Chancellor Alistair Darling has been forced to explain the loss of two computer discs holding records for 25 million individuals and 7.25m families to the House of Commons.
In a statement to the Commons, Darling explained the circumstances behind yesterday's shock resignation of HMRC chairman Paul Gray, revealing that last month a junior employee used the department’s internal mail system to send two password-protected discs that contained a full, unencrypted copy of HMRC’s data relating the payment of child benefit to the National Audit Office. But the discs never arrived.
Two more discs holding the same data were sent subsequently by registered post to the NAO and arrived and were returned safely.
The data breach is one of the world’s biggest ID protection failures, and all the more significant because bank account details are involved. The data lost includes parents' and children's names, addresses, dates of birth, child benefit and national insurance numbers, as well bank account details. The 25 million records included details on 7.25 million families.
A police investigation has been launched into the incident, including staff interviews at HMRC.
Darling admitted it was "highly likely" that there had been breaches of the Data Protection Act. He said HMRC had clear instructions and rules in relation to the downloading and transmitting information, but these had been ignored.
Shadow chancellor George Osborne said the government needed to "get a grip" and deliver a basic level of competence.
He said the breach was the “final blow for the ambitions of this government to create a national ID database”.
Information commissioner Richard Thomas said: “This is an extremely serious and disturbing security breach. This is not the first time that we have been made aware of breaches at the HM Revenue and Customs – we are already investigating two other breaches. Incidents like these illustrate that any system is only as good as its weakest link. The alarm bells must now ring in every organisation about the risks of not protecting people’s personal information properly.”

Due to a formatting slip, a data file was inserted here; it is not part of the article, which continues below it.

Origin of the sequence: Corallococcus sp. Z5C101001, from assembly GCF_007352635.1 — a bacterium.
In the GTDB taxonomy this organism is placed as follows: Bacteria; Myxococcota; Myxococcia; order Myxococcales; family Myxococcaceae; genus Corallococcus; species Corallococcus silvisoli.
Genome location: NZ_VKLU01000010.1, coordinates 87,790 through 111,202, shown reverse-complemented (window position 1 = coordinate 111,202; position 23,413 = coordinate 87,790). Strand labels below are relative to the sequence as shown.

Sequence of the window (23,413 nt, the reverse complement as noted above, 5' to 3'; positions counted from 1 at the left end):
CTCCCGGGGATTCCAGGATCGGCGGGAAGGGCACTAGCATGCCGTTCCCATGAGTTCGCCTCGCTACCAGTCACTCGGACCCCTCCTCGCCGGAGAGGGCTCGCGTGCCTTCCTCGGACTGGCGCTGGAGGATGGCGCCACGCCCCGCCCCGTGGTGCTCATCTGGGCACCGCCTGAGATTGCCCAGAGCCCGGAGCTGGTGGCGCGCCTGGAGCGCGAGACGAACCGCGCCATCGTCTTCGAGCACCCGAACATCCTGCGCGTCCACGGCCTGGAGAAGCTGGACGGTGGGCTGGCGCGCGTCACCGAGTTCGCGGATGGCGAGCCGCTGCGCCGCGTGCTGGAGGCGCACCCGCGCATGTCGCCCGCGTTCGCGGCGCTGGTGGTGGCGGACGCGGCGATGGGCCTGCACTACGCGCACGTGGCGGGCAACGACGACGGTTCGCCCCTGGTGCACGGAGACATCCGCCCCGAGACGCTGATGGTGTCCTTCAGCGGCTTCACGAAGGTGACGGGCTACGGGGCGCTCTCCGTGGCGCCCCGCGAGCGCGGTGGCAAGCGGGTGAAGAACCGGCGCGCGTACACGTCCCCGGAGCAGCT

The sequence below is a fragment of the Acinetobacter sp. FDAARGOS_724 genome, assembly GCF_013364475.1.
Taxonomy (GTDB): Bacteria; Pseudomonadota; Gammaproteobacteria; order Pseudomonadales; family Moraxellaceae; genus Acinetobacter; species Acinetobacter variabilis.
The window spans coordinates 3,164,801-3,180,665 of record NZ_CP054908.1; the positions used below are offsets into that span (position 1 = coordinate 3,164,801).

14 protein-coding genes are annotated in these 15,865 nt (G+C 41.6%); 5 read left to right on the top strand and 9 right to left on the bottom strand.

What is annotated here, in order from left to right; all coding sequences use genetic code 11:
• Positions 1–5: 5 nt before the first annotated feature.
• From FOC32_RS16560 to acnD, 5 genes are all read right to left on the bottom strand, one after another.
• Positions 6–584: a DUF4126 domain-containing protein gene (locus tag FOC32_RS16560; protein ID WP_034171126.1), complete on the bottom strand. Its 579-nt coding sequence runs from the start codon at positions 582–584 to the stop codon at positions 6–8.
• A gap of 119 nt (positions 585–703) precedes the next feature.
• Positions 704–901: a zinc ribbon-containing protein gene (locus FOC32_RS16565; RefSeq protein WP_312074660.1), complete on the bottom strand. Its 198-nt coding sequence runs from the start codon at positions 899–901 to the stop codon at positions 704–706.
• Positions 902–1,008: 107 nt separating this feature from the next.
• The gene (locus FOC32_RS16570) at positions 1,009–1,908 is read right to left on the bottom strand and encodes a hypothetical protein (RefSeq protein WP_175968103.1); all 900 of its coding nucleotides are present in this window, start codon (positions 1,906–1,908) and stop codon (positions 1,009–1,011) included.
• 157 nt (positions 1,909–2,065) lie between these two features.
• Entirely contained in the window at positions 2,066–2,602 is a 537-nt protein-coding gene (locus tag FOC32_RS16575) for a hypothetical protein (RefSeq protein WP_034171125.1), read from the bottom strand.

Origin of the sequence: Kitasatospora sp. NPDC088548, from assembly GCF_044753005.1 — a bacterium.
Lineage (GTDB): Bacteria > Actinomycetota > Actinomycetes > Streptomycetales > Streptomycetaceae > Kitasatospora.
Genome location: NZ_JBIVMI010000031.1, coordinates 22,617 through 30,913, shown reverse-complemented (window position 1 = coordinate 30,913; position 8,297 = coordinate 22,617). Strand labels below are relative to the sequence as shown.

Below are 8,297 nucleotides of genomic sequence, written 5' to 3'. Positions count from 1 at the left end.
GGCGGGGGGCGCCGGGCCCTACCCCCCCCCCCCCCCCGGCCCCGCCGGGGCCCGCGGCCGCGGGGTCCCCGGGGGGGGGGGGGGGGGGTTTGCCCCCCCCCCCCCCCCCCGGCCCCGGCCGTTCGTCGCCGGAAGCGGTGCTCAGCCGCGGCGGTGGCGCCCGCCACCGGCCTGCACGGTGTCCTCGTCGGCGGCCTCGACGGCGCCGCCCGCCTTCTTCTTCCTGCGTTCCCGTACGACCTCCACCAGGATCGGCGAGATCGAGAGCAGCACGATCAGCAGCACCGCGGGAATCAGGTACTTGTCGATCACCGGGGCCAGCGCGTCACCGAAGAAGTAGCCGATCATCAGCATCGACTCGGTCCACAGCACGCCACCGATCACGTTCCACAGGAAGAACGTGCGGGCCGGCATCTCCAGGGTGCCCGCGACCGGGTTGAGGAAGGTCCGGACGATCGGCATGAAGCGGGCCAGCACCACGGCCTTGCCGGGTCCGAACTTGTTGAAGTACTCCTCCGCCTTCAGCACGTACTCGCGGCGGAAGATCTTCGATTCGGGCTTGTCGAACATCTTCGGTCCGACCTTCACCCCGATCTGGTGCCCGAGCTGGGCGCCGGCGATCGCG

Thomas said he was pleased that HMRC had “reported the breach to my office” and that the chancellor had appointed Kieran Poynter of PricewaterhouseCoopers to carry out an independent review.
“Searching questions need to be answered about systems, procedures and human error inside both HMRC and NAO,” Thomas added.
Workers’ unions also responded angrily to the breach, blaming the failure on the “enormous pressure being placed on HMRC by government-imposed job cuts”.
Mark Serwotka, general secretary of the Public and Commercial Services Union (PCS), said job cuts totalling 25,000 by 2011 and the recent merger and massive ongoing restructuring at HMRC had left it particularly vulnerable.
“With additional security checks expected to be put in place for people claiming and making enquiries about child benefit we urge the government to put extra resources into HMRC rather than continuing with cutting jobs,” he added.
HMRC said earlier this month after another, smaller security breach was made public that it had reviewed its arrangements and "introduced safeguards to prevent this happening in future".